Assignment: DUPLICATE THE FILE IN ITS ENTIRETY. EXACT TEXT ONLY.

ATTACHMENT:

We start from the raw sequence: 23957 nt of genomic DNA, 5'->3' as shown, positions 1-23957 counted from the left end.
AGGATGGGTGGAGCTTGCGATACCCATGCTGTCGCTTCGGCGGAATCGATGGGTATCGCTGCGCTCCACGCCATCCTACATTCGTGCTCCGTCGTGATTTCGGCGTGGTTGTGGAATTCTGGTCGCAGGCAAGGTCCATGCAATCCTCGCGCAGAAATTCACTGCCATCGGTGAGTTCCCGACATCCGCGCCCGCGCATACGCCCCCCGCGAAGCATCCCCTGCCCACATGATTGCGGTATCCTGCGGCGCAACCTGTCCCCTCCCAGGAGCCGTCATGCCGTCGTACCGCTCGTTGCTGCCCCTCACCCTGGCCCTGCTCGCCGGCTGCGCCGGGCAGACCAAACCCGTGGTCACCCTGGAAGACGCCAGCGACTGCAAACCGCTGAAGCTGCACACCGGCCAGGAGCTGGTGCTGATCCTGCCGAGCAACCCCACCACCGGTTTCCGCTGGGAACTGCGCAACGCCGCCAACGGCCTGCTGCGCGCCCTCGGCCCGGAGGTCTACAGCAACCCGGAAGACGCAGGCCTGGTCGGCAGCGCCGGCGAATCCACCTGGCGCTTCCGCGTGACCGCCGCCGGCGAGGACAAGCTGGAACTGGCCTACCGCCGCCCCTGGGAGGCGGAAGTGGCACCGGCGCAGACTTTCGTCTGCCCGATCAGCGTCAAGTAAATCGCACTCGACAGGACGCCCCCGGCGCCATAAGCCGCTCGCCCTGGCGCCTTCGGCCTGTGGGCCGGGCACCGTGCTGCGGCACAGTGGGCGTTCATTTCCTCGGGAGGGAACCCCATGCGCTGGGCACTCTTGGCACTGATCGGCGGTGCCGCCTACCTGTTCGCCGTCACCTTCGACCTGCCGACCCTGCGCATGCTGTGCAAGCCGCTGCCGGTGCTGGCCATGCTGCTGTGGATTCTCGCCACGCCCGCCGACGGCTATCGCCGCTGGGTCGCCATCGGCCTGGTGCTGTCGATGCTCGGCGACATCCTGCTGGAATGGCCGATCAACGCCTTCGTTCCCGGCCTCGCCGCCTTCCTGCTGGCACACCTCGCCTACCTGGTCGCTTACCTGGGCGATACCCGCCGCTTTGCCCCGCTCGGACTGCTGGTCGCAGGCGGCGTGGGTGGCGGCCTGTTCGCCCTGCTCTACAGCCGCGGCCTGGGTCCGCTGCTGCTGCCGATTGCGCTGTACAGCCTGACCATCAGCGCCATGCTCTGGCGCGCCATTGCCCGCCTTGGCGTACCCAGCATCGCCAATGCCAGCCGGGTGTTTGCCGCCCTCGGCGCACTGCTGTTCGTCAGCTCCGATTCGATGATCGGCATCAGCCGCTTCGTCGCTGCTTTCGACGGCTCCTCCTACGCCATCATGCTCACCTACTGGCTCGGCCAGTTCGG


We start from the raw sequence: 23957 nt of genomic DNA, 5'->3' as shown, positions 1-23957 counted from the left end.
AGGATGGGTGGAGCTTGCGATACCCATGCTGTCGCTTCGGCGGAATCGATGGGTATCGCTGCGCTCCACGCCATCCTACATTCGTGCTCCGTCGTGATTTCGGCGTGGTTGTGGAATTCTGGTCGCAGGCAAGGTCCATGCAATCCTCGCGCAGAAATTCACTGCCATCGGTGAGTTCCCGACATCCGCGCCCGCGCATACGCCCCCCGCGAAGCATCCCCTGCCCACATGATTGCGGTATCCTGCGGCGCAACCTGTCCCCTCCCAGGAGCCGTCATGCCGTCGTACCGCTCGTTGCTGCCCCTCACCCTGGCCCTGCTCGCCGGCTGCGCCGGGCAGACCAAACCCGTGGTCACCCTGGAAGACGCCAGCGACTGCAAACCGCTGAAGCTGCACACCGGCCAGGAGCTGGTGCTGATCCTGCCGAGCAACCCCACCACCGGTTTCCGCTGGGAACTGCGCAACGCCGCCAACGGCCTGCTGCGCGCCCTCGGCCCGGAGGTCTACAGCAACCCGGAAGACGCAGGCCTGGTCGGCAGCGCCGGCGAATCCACCTGGCGCTTCCGCGTGACCGCCGCCGGCGAGGACAAGCTGGAACTGGCCTACCGCCGCCCCTGGGAGGCGGAAGTGGCACCGGCGCAGACTTTCGTCTGCCCGATCAGCGTCAAGTAAATCGCACTCGACAGGACGCCCCCGGCGCCATAAGCCGCTCGCCCTGGCGCCTTCGGCCTGTGGGCCGGGCACCGTGCTGCGGCACAGTGGGCGTTCATTTCCTCGGGAGGGAACCCCATGCGCTGGGCACTCTTGGCACTGATCGGCGGTGCCGCCTACCTGTTCGCCGTCACCTTCGACCTGCCGACCCTGCGCATGCTGTGCAAGCCGCTGCCGGTGCTGGCCATGCTGCTGTGGATTCTCGCCACGCCCGCCGACGGCTATCGCCGCTGGGTCGCCATCGGCCTGGTGCTGTCGATGCTCGGCGACATCCTGCTGGAATGGCCGATCAACGCCTTCGTTCCCGGCCTCGCCGCCTTCCTGCTGGCACACCTCGCCTACCTGGTCGCTTACCTGGGCGATACCCGCCGCTTTGCCCCGCTCGGACTGCTGGTCGCAGGCGGCGTGGGTGGCGGCCTGTTCGCCCTGCTCTACAGCCGCGGCCTGGGTCCGCTGCTGCTGCCGATTGCGCTGTACAGCCTGACCATCAGCGCCATGCTCTGGCGCGCCATTGCCCGCCTTGGCGTACCCAGCATCGCCAATGCCAGCCGGGTGTTTGCCGCCCTCGGCGCACTGCTGTTCGTCAGCTCCGATTCGATGATCGGCATCAGCCGCTTCGTCGCTGCTTTCGACGGCTCCTCCTACGCCATCATGCTCACCTACTGGCTCGGCCAGTTCGG